I did read some interesting interviews with Morris where he talks about some of the little creative flairs he added to the score, and I think sonically it Does stand better than most of the recent RC-style scores. However, definitely the lack of thematic cohesion/development or flat out presence definitely detracts from the overall experience.

    Haha, all that to say, maybe I’m not really disagreeing with you, just seems maybe you tossed it out a little too soon, maybe there’s a little bit more there, but still, overall a major disappointment. God how I miss the good ol’ days when composers like James Horner, Jerry Goldsmith and others could take the absolute worst movies but still compose absolutely magical masterpieces…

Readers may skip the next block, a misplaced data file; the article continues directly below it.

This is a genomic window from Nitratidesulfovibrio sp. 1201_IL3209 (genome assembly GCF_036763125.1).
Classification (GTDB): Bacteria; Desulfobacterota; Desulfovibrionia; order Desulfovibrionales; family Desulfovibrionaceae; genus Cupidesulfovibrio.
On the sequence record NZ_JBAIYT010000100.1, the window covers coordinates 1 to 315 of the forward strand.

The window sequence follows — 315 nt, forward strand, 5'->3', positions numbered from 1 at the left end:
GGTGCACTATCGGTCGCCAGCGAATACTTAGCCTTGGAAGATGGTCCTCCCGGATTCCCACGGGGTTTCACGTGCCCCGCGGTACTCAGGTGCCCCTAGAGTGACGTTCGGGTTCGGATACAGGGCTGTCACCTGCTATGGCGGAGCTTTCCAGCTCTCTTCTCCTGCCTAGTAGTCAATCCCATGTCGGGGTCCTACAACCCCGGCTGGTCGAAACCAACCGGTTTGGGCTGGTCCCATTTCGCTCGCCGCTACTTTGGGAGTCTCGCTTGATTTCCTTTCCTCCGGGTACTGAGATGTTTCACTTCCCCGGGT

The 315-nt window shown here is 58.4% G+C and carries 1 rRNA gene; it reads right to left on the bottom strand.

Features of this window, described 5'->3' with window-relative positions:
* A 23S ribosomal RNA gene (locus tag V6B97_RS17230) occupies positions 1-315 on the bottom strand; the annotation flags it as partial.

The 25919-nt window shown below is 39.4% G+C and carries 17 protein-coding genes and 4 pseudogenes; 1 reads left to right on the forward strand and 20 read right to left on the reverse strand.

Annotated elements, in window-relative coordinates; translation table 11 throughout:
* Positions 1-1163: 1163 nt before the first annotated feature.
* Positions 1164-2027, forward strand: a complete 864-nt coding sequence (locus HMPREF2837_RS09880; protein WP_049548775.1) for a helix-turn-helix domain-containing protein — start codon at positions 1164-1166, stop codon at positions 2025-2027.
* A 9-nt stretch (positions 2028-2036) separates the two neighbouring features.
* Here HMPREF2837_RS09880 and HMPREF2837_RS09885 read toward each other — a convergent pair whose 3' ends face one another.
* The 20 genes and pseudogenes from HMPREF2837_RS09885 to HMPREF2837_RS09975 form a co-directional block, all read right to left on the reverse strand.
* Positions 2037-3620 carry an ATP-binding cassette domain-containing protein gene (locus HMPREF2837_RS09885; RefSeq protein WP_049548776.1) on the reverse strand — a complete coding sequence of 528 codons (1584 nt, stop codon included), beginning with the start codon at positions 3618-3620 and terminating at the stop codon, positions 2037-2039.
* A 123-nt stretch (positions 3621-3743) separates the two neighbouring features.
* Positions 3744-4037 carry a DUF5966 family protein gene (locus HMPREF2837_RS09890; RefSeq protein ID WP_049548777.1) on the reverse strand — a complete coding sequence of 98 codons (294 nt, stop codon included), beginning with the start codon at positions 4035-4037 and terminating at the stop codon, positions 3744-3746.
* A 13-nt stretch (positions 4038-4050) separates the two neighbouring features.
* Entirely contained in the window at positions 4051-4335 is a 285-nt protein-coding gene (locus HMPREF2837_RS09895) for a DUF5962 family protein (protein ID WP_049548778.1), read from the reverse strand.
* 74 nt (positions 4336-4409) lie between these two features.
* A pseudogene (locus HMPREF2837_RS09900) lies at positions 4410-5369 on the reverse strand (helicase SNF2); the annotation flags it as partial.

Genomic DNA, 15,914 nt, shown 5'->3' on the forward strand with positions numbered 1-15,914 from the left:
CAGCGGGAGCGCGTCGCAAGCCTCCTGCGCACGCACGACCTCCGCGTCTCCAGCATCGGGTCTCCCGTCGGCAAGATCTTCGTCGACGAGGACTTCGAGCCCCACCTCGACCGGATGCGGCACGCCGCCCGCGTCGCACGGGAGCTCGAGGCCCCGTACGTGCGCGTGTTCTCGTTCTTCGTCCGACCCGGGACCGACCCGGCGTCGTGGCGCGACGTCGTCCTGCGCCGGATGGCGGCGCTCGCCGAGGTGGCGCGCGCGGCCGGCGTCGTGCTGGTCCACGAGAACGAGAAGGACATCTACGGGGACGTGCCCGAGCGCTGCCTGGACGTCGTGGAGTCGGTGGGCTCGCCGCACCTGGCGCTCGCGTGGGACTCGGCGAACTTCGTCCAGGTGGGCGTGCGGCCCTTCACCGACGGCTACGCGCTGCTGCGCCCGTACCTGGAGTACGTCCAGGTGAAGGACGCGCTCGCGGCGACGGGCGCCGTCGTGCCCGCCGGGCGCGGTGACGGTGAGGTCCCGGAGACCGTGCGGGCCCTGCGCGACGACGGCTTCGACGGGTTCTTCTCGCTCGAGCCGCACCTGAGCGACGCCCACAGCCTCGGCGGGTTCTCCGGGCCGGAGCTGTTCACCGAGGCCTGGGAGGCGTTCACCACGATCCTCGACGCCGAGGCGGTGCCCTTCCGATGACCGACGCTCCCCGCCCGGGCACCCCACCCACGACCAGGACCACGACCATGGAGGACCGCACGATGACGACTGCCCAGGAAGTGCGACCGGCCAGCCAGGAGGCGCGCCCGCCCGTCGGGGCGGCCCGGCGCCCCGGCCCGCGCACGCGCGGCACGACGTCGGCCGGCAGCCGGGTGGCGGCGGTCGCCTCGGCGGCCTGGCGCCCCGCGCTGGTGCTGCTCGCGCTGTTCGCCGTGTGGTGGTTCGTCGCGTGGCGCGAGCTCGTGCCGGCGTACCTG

• kalaisan says:

      I get what you mean. I’ll give you this, this score is definitely above the usual MV/RC crap and its definitely better than its stupid film cousins, “Clash of the Titans” and “300”, but I think I expected more from Morris (considering his other works).

      His main theme for this film is largely noticeable, which is a shame really. But the choral work is quite beautfiul and breathtaking at times along with some interesting ethnic elements to appreciate. What really brought down the score though, was the outrageous stand-out moments of downright plagiarism and the lack of a major theme (no power anthem! :(). I guess thats why I was as harsh as I was. 😛

      Thanks Joel for all your comments recently, appreciate your support!

      – KK